Ah, farm stuff breaks. I had to go full Idaho-style repair when I found the hood on the lawn mower broken. Having grown up on a small farm in north-central Idaho, I know how to fix stuff. Not pretty, but functional. Here you can see a metal brace, duct tape and epoxy all in use. Toss in some baling wire, and it would be much applauded by our friends in the Gem State.

All in all, this winter has been very friendly with the weather. We did need the deep cold, and it was brief and then gone. And we did need the snow, and it was thin and short-lived. And we do need sunny, cool days in which to move woodchips, gravel and compost about the place. 

But I am looking forward to Spring. A big, warm and wet spring, please! That is for me. That's a wrap for this week at Chickadee Gardens. Thanks for reading. Keep your baling wire handy! Cheers, FM and Tamara


  1. Lots of projects completed (even if they are endless). I love the new hen house. FM, maybe you could extend the life of your dearly departed shoes and boots by planting them ;)

    1. Love that idea! But, ask yourself, what would sprout?

  2. You have been busy. What a bonus to be ahead of the game come the Spring madness. I have never heard of snow cleats. Do tell? Still very chilly here but the end is in sight. Itching to get outside and get to work.

    1. Hi. Cleats give the snow and ice something to hold it in place so it does not slide unexpectedly onto your noggin. I have about 100 cleats on our metal roof to save our gutters and our hairdos!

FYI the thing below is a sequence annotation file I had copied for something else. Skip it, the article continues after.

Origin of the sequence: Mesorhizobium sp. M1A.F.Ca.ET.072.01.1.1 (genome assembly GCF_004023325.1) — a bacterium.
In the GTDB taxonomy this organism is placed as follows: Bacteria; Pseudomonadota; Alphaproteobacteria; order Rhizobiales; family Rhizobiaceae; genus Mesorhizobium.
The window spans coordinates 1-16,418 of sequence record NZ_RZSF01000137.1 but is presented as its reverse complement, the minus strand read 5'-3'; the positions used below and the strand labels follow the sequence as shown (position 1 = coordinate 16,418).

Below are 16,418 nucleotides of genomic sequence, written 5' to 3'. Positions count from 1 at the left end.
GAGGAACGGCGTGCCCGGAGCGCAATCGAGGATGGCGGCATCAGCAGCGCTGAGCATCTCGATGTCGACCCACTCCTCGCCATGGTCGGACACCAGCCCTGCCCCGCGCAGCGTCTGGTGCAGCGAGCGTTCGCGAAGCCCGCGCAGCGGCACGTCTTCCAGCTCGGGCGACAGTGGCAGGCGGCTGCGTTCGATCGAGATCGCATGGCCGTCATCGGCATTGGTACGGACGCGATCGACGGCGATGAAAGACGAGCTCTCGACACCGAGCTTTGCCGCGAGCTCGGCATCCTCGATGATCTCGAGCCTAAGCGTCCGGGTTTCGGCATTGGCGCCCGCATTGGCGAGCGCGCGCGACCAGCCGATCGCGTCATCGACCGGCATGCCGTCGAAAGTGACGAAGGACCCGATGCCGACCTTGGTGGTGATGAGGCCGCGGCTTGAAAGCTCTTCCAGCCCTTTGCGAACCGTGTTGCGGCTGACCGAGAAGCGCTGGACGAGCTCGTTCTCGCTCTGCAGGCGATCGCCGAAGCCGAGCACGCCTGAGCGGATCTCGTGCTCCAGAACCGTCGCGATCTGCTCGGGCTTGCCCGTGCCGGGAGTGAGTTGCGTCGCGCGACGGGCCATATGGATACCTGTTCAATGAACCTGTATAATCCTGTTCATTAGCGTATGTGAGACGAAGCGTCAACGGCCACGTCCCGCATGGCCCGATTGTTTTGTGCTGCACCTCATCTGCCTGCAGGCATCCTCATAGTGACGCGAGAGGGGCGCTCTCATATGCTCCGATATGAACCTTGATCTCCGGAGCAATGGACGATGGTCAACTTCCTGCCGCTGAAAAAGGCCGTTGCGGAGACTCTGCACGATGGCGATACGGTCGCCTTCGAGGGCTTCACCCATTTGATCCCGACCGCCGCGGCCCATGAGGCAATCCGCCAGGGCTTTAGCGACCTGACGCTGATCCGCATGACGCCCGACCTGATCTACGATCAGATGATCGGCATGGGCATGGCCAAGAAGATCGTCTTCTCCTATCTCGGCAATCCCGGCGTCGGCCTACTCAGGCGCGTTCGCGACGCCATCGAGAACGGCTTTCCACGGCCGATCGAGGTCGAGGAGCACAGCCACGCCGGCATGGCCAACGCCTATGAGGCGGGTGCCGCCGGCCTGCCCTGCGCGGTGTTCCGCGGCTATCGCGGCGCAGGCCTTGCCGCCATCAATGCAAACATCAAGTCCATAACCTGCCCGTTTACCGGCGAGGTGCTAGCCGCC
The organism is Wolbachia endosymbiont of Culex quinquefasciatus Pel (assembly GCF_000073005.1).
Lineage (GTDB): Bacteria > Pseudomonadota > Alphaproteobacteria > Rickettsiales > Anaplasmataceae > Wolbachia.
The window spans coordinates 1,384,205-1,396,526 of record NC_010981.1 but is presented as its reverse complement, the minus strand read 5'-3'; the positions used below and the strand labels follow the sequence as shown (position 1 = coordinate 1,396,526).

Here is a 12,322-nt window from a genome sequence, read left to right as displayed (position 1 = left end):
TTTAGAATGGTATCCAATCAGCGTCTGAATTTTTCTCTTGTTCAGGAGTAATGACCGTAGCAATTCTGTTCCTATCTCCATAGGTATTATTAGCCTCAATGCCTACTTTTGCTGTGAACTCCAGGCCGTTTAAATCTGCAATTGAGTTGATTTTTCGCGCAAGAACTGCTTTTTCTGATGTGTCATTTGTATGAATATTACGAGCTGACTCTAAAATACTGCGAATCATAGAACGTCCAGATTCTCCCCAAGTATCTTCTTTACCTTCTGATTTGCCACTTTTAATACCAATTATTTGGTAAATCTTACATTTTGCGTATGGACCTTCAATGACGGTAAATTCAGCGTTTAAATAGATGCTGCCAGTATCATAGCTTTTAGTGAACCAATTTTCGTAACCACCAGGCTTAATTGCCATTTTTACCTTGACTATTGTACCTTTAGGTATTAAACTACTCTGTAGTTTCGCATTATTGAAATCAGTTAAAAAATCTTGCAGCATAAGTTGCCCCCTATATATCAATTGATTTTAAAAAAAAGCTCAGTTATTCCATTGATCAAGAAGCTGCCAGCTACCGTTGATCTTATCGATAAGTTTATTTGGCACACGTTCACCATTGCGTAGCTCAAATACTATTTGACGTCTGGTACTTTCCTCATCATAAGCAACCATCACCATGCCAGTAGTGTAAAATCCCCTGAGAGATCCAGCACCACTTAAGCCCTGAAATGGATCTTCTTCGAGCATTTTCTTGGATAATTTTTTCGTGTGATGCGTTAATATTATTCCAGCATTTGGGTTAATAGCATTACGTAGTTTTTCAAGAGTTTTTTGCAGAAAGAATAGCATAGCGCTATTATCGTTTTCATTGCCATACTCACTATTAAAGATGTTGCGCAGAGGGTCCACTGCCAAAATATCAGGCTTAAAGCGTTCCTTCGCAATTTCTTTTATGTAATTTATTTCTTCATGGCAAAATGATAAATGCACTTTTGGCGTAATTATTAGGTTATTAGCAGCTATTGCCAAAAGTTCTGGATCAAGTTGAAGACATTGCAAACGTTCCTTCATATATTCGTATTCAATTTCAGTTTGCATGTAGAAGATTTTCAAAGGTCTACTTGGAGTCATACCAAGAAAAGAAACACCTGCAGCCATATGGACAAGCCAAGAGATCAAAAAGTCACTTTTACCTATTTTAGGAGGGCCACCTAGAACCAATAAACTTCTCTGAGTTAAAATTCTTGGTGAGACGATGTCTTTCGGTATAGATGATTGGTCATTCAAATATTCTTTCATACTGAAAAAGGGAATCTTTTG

3. "Since this is the sunniest spot in the whole garden year-round, we needed to replace it with something worthy"... I am practically shouting at the screen... agaves! Plant agaves!!!... and I page down to see, you did it!

    1. FM here: Not often we beat dangarden to the punch! Heehee.

  4. The Doc Marten corporation will be happy to receive your old shoes, maybe put them on display in their shoe museum, proof of the love and use folk get out of them, and the difficulty to say goodbye to them.
    The broken Agave pot seemed to have a few pups growing inside? If so, did they get a new home too?
    I love (LOVE!) the upcycled "family" bench. You are very talented.

    1. Hi, Chavliness! Thanks. My Doc Martens had a turn behind the rototiller this afternoon. I may just keep them around. Of course, if they self-ignite into flames . . . well, it's time. As to the pups, yeah, I don't know what Tamara did with them. Maybe we ate them for supper? Heehee. Who knows? Thanks, FM

  5. What an advantage it is to have a Facilities Manager. Mine worked on projects all last growing season. Love your copper water feature. It looks like the slim, sophisticated cousin to mine which is a "tank end."

    1. It is a total advantage having a Facilities Manager! I am super lucky ;)

      The copper birdbath is great, now I'm curious about your "tank end" - sounds intriguing!